My grandfather on my mom’s side, Harold Milne Alexander, reputed distant relative of AA, inventor of Pooh, was himself an inventor. One of his most important innovations was figuring out how glass curved and could be safely used in automobiles. He was employed by Libbey-Owens-Ford, so he didn’t detain the patent, but he never seemed
This is what you shall do: Love the earth and sun and the animals, despise riches, give alms to every one that asks, stand up for the stupid and crazy, devote your income and labor to others, hate tyrants, argue not concerning God, have patience and indulgence toward the people, take off your hat
Sometimes the best surprises arrive in unmarked brown boxes. In this case the mysterious contents appeared to be harmless enough, despite the intimidating immensity of the thing: it was the new novel by the great Hungarian writer Péter Nádas, a 1,000-plus-page behemoth called Parallel Stories.
Like his last titanic tome, A Book of Memories, the new novel–written over the course
Tear It Down
We find out the heart only by dismantling what the heart knows. By redefining the morning, we find a morning that comes just after darkness. We can break through marriage into marriage. By insisting on love we spoil it, get beyond affection and wade mouth-deep into love. We must unlearn the constellations to
Ben Marcus is one of the most playful, irreverent and linguistically exciting novelists at work today. I inhaled Notable American Women when it came out, was bummed when he swooped in and ran Columbia’s MFA program a year after I graduated, and have combed through his new album, The Flame Alphabet, as if it were one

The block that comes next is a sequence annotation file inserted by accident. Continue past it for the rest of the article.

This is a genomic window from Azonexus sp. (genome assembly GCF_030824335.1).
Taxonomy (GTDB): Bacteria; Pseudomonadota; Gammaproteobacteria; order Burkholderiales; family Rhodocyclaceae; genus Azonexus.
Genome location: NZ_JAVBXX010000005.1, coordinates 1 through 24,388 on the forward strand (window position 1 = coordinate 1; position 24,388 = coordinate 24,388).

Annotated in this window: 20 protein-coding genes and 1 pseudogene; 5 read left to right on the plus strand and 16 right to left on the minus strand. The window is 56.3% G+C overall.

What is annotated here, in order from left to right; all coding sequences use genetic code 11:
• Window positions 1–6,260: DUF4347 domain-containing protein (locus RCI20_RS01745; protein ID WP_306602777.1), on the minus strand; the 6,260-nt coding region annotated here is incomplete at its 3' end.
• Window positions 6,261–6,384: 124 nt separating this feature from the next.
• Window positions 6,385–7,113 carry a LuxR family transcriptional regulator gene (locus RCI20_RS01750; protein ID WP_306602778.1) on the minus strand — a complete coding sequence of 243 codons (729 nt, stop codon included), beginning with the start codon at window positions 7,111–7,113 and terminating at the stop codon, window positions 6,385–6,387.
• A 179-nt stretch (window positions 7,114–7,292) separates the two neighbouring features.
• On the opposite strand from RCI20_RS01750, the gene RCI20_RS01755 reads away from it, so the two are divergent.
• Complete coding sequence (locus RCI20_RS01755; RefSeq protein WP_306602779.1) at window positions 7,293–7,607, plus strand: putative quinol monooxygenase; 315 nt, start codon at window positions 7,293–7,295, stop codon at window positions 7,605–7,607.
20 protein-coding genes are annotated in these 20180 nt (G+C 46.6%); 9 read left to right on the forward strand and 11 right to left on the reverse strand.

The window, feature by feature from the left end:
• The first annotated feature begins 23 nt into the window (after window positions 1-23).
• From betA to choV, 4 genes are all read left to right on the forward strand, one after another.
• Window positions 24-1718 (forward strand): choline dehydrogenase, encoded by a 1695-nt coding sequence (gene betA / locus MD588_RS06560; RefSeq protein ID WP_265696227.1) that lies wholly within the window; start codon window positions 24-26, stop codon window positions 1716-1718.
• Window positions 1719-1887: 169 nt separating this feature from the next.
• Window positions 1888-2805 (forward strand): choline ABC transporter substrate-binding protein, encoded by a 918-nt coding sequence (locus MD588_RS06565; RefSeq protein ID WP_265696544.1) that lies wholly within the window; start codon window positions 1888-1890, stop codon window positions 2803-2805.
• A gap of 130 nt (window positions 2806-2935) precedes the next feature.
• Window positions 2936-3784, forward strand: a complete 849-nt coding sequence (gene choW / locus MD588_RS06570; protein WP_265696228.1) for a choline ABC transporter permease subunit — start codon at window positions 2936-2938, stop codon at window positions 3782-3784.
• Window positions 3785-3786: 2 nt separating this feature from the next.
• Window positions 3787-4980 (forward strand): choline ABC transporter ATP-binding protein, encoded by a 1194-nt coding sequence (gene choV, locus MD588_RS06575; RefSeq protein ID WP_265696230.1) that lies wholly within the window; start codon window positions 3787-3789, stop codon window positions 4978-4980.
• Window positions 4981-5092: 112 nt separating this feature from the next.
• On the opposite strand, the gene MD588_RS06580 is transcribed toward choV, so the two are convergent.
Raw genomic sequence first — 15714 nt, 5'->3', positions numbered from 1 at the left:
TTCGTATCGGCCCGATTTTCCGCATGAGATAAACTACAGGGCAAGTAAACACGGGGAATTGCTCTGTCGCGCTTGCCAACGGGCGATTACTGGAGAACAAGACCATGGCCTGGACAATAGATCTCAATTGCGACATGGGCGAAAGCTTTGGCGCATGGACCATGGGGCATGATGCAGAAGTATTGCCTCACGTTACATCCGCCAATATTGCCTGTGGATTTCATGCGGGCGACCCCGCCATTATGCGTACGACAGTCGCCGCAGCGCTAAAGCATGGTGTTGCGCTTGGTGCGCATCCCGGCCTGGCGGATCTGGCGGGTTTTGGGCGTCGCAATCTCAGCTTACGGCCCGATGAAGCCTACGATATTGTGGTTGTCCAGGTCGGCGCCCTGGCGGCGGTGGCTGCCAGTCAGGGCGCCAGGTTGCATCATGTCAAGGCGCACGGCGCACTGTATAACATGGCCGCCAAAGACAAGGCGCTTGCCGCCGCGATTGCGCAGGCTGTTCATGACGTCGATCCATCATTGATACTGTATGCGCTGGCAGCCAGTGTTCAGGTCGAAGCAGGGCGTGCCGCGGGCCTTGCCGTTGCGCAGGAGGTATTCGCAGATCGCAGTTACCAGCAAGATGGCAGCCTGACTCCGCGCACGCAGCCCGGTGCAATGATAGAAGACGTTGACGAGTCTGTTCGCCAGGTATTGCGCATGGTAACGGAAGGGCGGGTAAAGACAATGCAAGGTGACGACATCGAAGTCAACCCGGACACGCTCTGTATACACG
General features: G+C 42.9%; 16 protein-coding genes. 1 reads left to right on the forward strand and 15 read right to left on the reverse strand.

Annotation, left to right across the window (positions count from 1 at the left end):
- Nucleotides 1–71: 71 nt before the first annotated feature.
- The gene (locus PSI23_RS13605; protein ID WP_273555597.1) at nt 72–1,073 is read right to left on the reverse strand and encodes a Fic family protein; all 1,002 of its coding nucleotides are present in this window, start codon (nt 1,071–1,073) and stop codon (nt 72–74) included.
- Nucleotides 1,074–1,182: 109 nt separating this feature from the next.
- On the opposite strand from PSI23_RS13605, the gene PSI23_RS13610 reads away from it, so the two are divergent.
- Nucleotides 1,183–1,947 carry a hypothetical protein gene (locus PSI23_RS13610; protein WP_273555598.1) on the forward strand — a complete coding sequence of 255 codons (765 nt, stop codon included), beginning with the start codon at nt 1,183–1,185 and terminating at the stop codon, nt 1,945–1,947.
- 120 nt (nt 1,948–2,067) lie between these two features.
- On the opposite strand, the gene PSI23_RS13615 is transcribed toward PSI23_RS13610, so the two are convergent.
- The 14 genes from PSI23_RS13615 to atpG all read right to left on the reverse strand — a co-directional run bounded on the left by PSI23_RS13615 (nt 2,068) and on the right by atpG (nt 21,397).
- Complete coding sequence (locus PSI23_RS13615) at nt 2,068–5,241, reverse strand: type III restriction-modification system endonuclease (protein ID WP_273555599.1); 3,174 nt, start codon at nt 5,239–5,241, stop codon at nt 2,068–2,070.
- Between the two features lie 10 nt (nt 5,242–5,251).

Antonya Nelson is one of my favorite short story writers. One of my favorite writers, period. She has always managed to get the peculiar into the ordinary in the most unexpected ways. And then there’s her phrasing, in both her exposition and her dialogue. Take the opening of her most recent story, “Chapter Two,” from
I don’t think I can do this anymore.
There’s someone new at the door.
When he wrote you did you cut-and-paste?
I used to think it was good to be chaste.
During off-hours trains stop here.
I won the race every year but last year.
There’s a new sheriff in town and it ain’t me.
In my dream I loved you inconclusively.
We all get cancer and die
and want to change
and talk about de Kooning
but not think or think
but not talk.
Barney Rosset has passed away at the age of 90. One could argue that Rosset is one of the most influential–if not the most influential–person in the arts this past century. His influence is strong today, though little celebrated, although recently he’s received some belated exposure. The Daily Be called him “The Most Dangerous Man in
When I was a younger writer caught up in the fever dream of what would be my first abandoned novel, I wrote in a state of panic and dread to David Foster Wallace, then stationed at Illinois State University, in Normal, Illinois. Call this invasion an act of literary stalking, but this was before Infinite